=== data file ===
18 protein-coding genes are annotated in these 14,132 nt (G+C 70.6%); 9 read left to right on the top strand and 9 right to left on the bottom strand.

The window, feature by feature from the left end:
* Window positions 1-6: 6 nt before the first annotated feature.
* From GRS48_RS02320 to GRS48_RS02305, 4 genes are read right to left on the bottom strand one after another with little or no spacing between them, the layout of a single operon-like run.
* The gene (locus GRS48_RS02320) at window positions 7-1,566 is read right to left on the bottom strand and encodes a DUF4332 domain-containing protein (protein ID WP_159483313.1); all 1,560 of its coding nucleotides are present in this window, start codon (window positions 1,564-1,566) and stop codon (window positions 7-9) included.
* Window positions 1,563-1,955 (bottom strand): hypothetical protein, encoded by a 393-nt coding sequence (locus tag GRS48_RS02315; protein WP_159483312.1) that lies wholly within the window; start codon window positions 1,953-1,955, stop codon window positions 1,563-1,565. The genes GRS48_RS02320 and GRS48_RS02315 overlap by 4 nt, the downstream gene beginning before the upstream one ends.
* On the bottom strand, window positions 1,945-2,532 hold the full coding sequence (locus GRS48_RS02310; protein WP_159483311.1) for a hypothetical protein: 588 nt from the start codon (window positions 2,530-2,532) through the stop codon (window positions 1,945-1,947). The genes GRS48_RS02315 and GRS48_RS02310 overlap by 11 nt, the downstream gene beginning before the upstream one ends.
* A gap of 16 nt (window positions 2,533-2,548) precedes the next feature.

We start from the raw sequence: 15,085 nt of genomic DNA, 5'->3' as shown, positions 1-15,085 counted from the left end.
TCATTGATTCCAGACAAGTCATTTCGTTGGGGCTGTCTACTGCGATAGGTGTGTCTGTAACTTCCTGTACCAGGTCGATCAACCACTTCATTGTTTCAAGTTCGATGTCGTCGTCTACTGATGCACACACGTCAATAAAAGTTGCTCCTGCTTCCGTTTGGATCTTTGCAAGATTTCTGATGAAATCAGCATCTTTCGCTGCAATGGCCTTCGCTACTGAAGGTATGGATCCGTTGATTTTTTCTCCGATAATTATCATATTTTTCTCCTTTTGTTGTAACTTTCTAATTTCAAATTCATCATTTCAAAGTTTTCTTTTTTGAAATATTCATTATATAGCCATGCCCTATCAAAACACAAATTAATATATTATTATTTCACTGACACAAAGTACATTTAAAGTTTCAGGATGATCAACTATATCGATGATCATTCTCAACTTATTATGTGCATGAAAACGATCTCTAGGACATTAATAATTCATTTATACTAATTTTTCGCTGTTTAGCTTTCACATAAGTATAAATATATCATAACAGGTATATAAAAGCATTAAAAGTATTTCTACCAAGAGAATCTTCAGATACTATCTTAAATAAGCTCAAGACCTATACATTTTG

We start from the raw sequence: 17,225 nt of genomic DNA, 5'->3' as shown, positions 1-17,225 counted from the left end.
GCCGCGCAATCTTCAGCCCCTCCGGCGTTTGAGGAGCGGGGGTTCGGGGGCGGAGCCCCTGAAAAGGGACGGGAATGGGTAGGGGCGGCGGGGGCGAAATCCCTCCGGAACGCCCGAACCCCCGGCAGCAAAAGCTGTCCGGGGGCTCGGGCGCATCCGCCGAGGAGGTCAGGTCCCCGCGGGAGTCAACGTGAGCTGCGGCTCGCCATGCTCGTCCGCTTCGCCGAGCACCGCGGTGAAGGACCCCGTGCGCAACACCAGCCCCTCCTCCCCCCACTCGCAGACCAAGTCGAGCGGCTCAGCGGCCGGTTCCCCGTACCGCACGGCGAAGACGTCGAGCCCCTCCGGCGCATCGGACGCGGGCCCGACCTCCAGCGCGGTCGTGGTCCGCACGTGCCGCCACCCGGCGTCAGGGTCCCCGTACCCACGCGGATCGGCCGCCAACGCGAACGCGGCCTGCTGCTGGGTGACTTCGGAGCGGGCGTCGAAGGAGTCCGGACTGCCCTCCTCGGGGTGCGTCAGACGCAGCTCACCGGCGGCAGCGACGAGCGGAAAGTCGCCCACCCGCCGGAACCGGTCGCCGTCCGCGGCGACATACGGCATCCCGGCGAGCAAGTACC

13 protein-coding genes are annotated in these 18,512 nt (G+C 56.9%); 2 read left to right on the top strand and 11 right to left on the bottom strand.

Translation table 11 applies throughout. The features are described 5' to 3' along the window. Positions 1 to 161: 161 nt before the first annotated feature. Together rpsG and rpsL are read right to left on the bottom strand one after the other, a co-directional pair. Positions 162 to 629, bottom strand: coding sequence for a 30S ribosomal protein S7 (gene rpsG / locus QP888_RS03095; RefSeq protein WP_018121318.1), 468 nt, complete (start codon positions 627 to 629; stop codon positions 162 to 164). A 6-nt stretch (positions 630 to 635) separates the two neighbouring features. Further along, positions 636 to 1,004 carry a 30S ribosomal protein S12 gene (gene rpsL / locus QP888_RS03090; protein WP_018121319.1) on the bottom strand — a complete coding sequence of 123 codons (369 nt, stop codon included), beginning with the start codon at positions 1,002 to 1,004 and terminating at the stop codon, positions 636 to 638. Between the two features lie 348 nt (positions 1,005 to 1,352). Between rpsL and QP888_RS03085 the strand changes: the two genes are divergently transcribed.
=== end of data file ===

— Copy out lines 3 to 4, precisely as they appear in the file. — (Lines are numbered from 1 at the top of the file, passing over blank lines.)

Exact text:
* Window positions 1-6: 6 nt before the first annotated feature.
* From GRS48_RS02320 to GRS48_RS02305, 4 genes are read right to left on the bottom strand one after another with little or no spacing between them, the layout of a single operon-like run.